Inflation on luxury goods including the price of cigars and botox is more than double inflation on mainstream consumer products like cigarettes and NHS dental care
UHNWs celebrating a good year in the markets will be sobered by news that the price of luxury goods and services in London surged 4.9 per cent in the 12 months to April.
The increase, measured by Stonehage’s Affluent Luxury Living Index, compares to 2.4 per cent for the UK Consumer Price Index and shows that the cost of luxury living is rising twice as fast as the average.
Those wondering what SALLI includes will be amused to hear that the basket consists of 50 goods and services including Botox treatments, Westminster School fees, Purdey shotguns, Walbrook membership and Cohiba Siglo V Cigars.
The 2013 rise was fuelled predominantly by a 14.8% increase in the price of investments of passion, including high-end cars, watches and jewellery, which is attributable, says Stonehage, to Sterling depreciating against the Euro and the Swiss Franc.
Putting the 2013 SALLI in broader context, it appears that UHNW inflation is, as ever, much more volatile than the CPI, showing that it exceeds standard inflation in good times and falls short in bad times. With the economic recovery in London strengthening, SALLI is therefore likely to exceed the CPI in the short-to-medium term.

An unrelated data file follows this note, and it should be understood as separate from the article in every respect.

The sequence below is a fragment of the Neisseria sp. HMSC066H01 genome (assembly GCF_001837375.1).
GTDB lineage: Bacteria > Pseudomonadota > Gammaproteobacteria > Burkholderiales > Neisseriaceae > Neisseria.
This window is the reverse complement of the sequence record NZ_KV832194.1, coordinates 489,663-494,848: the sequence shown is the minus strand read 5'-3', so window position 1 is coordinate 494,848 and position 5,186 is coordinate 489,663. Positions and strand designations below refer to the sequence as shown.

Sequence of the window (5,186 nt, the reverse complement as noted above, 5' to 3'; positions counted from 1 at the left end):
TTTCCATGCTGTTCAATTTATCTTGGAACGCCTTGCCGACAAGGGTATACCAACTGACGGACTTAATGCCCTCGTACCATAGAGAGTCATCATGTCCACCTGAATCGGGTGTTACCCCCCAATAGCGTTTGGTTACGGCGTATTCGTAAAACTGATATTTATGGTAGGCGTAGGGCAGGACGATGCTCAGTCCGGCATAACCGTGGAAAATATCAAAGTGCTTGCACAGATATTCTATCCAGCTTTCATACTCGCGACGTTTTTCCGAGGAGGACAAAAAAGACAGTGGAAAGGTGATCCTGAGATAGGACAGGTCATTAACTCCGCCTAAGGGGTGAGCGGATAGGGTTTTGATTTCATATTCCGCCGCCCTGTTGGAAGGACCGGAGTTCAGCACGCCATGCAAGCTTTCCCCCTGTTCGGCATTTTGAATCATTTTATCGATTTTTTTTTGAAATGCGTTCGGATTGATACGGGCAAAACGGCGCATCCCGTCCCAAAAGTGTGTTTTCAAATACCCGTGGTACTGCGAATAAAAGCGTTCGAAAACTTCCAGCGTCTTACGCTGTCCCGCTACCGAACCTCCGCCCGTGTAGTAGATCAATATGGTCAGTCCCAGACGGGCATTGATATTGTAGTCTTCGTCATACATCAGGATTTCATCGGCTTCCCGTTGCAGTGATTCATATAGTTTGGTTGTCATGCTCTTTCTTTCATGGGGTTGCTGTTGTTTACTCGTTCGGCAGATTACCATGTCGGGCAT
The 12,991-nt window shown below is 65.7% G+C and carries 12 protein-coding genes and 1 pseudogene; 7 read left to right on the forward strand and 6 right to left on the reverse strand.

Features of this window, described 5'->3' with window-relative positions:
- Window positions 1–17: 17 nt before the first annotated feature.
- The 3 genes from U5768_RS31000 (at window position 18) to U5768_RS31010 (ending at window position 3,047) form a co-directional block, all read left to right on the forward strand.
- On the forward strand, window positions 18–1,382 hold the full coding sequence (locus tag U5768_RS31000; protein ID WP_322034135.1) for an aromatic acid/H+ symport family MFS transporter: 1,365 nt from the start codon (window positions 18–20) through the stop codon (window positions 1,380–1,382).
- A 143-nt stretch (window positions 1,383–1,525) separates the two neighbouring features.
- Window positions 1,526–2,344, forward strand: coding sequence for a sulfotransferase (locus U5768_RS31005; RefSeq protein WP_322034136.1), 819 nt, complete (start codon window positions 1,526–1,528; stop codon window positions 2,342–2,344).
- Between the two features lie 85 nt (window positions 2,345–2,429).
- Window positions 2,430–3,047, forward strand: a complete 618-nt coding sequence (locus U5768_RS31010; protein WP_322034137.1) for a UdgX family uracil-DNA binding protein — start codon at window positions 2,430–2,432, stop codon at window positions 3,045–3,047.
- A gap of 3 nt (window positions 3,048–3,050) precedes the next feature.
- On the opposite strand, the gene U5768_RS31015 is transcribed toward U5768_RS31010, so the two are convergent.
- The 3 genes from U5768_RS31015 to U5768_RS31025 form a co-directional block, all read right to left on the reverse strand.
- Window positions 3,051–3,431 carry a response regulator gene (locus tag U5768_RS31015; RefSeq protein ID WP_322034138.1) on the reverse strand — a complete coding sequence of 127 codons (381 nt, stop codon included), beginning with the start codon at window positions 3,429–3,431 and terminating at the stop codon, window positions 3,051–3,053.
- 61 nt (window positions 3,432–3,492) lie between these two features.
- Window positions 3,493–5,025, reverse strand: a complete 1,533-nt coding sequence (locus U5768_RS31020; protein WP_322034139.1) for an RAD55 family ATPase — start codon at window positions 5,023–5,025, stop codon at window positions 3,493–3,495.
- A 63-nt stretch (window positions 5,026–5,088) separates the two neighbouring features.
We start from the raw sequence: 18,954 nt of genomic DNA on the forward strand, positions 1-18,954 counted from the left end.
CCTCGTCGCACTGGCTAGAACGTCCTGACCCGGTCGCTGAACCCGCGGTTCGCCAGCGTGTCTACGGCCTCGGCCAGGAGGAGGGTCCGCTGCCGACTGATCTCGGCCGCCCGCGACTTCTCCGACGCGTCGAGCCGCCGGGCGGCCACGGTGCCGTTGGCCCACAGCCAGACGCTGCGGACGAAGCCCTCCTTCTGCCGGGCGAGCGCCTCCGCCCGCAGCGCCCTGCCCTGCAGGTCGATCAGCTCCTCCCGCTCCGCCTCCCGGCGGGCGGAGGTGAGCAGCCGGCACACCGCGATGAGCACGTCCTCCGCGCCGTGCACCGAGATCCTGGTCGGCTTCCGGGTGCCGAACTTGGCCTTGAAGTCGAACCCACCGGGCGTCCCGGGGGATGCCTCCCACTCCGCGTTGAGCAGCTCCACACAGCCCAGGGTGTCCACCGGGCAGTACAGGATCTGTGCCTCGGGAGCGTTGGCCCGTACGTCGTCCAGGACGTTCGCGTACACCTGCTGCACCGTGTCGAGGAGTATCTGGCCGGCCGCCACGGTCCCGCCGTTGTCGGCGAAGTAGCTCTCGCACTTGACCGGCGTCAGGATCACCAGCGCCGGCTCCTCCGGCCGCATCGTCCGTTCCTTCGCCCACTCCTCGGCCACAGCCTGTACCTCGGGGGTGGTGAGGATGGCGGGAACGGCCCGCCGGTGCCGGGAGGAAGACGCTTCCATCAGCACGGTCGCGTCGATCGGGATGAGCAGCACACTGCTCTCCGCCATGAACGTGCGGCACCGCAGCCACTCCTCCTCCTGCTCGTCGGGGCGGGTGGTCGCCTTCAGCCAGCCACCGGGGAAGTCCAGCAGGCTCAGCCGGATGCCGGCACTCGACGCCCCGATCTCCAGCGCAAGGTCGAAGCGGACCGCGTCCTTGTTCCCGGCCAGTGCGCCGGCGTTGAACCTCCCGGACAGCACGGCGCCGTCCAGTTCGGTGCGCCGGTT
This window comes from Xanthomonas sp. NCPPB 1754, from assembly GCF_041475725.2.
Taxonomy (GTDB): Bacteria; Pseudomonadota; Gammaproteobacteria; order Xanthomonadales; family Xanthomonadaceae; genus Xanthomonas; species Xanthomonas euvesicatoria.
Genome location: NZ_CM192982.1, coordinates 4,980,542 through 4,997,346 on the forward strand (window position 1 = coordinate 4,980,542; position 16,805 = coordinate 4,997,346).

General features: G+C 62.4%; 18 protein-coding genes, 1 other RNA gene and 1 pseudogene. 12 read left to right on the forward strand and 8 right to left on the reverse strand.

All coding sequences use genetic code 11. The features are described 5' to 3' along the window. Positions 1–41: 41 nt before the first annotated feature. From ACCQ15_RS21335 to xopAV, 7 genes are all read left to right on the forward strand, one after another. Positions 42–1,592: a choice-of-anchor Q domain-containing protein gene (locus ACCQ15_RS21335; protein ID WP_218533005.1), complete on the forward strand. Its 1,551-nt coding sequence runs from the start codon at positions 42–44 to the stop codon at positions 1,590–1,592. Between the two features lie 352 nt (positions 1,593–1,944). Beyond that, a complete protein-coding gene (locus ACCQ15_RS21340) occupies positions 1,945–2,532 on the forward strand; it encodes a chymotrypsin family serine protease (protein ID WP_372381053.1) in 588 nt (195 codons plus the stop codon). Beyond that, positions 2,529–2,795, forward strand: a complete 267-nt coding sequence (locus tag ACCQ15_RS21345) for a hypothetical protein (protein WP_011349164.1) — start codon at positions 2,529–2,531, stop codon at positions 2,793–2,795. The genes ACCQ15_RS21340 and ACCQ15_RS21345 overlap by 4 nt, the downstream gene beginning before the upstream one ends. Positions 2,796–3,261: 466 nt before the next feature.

Ronnie Armist, executive director at Stonehage Investment Partners, says, ‘The increase in SALLI shows that consumer confidence among the ultra-wealthy in London has risen, following a surge of wealthy families to the capital including those from countries where relatively harsh tax conditions, together with economic and political pressure, are having a negative impact on their lifestyle.
‘These families also share a desire for certain aspects of British life, as reflected in the increased price of sport and club memberships and private schooling, as well as reservations for top restaurants and hotels.
‘It has therefore become more expensive for the wealthy to buy the products and services on which they spend their discretionary income.’